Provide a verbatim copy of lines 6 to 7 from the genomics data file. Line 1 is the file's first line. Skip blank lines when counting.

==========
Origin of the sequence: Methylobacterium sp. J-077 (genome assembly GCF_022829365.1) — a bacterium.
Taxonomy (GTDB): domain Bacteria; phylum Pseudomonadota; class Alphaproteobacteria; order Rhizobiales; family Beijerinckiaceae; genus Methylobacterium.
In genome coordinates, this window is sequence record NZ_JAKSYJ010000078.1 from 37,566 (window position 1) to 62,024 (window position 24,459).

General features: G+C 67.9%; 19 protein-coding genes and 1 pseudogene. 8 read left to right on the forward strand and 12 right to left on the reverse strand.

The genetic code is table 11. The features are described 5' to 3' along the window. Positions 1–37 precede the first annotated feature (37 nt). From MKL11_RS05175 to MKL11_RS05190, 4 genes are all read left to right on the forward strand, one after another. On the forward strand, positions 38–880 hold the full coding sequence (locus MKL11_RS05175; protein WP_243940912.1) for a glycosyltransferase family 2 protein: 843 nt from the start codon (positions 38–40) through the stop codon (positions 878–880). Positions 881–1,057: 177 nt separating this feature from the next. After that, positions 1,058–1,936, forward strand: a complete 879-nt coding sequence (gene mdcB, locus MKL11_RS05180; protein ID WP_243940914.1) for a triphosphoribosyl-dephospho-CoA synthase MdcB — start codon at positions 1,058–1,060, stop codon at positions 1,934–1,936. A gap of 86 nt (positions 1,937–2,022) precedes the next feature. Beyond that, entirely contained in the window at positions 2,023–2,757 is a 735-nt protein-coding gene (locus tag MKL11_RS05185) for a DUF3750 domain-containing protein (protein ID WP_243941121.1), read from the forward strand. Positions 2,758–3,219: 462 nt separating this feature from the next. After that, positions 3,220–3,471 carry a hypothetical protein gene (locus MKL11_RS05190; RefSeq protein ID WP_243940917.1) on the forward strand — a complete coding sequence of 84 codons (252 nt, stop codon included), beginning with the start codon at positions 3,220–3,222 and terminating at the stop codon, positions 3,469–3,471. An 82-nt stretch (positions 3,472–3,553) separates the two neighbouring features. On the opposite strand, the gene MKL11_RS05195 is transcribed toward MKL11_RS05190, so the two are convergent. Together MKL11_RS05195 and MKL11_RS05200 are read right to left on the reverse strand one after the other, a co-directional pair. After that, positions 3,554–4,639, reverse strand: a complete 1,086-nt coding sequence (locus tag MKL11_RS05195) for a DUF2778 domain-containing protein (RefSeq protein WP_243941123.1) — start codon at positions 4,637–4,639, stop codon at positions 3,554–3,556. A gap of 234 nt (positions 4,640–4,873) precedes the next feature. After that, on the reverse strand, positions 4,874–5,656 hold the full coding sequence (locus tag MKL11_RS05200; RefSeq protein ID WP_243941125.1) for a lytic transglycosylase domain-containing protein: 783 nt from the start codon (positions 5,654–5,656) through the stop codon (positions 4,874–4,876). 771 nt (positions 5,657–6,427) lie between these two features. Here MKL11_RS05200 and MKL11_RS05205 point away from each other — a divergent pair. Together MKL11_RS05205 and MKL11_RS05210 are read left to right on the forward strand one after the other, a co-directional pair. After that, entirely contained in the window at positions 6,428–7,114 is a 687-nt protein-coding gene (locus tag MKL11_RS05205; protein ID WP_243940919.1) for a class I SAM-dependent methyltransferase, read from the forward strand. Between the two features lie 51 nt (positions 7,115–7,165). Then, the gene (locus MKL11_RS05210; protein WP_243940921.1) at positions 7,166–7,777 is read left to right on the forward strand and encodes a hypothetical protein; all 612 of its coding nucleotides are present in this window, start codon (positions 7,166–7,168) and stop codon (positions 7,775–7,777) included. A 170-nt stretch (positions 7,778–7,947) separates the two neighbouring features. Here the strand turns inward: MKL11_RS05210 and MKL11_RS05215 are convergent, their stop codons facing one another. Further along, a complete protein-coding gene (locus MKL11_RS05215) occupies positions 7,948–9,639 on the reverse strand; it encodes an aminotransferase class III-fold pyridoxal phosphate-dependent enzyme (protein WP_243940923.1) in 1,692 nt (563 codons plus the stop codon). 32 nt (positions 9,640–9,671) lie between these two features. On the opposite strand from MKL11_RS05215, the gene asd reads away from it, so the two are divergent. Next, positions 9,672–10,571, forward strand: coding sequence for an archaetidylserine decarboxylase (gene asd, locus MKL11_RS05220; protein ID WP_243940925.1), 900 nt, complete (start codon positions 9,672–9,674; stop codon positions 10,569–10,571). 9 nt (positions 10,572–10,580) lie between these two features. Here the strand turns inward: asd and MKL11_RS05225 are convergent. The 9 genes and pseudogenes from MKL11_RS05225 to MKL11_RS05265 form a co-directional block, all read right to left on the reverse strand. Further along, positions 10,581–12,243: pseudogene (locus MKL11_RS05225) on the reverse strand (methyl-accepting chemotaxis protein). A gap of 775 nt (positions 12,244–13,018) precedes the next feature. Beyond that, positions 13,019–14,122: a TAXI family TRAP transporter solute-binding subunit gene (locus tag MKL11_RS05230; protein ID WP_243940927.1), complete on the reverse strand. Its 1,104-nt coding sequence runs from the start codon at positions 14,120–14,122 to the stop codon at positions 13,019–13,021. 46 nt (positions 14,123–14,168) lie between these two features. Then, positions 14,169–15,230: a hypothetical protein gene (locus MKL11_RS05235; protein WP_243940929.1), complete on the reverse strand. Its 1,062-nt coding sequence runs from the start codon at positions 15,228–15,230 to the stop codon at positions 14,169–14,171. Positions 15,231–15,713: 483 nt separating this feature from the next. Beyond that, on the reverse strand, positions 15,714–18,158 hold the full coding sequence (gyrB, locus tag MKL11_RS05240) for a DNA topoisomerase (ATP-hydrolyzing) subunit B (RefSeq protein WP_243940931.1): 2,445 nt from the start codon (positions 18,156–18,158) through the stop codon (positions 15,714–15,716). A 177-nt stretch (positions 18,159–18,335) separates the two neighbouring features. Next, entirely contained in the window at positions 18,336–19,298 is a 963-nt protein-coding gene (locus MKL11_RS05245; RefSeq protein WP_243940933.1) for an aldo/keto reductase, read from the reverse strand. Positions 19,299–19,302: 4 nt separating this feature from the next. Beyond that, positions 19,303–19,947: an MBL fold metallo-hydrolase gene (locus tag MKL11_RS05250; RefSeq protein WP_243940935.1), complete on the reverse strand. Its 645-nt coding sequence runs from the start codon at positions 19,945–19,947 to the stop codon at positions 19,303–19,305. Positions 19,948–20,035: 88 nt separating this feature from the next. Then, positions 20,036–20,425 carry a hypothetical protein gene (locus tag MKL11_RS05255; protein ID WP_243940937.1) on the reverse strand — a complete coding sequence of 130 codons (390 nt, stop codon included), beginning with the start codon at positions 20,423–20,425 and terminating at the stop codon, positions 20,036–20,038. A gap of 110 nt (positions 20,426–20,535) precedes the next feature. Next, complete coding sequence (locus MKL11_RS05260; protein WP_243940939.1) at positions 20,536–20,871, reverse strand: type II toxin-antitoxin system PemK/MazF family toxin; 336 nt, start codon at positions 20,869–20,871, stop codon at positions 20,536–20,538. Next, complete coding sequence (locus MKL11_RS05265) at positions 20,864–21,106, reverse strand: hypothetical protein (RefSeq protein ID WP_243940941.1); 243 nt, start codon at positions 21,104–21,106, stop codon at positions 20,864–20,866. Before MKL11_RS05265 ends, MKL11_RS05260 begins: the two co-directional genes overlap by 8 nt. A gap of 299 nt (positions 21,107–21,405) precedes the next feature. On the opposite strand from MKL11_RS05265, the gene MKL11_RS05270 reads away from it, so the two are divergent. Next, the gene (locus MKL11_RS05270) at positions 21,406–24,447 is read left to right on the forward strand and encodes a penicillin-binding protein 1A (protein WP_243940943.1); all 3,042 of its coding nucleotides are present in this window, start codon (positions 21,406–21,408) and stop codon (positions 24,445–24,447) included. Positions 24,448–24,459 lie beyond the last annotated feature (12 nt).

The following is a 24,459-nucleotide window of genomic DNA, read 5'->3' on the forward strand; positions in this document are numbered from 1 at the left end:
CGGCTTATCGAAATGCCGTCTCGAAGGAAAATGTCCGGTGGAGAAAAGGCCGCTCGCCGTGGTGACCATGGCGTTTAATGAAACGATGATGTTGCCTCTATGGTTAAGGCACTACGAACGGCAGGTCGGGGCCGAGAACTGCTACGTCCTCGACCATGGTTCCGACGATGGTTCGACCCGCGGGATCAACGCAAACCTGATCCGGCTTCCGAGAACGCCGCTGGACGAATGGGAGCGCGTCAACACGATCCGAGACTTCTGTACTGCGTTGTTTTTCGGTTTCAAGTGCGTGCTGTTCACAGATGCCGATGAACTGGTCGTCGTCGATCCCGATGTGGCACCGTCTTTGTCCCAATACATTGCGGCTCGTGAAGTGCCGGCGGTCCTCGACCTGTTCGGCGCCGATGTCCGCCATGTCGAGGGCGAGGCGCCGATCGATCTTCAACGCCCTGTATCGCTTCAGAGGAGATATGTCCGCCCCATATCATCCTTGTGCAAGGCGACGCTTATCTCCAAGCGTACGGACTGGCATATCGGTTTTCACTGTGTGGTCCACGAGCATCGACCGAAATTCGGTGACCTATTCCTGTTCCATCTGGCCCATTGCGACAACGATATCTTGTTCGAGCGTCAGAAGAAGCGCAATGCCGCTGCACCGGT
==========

The following is a 24,459-nucleotide window of genomic DNA, read 5'->3' on the forward strand; positions in this document are numbered from 1 at the left end:
CGGCTTATCGAAATGCCGTCTCGAAGGAAAATGTCCGGTGGAGAAAAGGCCGCTCGCCGTGGTGACCATGGCGTTTAATGAAACGATGATGTTGCCTCTATGGTTAAGGCACTACGAACGGCAGGTCGGGGCCGAGAACTGCTACGTCCTCGACCATGGTTCCGACGATGGTTCGACCCGCGGGATCAACGCAAACCTGATCCGGCTTCCGAGAACGCCGCTGGACGAATGGGAGCGCGTCAACACGATCCGAGACTTCTGTACTGCGTTGTTTTTCGGTTTCAAGTGCGTGCTGTTCACAGATGCCGATGAACTGGTCGTCGTCGATCCCGATGTGGCACCGTCTTTGTCCCAATACATTGCGGCTCGTGAAGTGCCGGCGGTCCTCGACCTGTTCGGCGCCGATGTCCGCCATGTCGAGGGCGAGGCGCCGATCGATCTTCAACGCCCTGTATCGCTTCAGAGGAGATATGTCCGCCCCATATCATCCTTGTGCAAGGCGACGCTTATCTCCAAGCGTACGGACTGGCATATCGGTTTTCACTGTGTGGTCCACGAGCATCGACCGAAATTCGGTGACCTATTCCTGTTCCATCTGGCCCATTGCGACAACGATATCTTGTTCGAGCGTCAGAAGAAGCGCAATGCCGCTGCACCGGT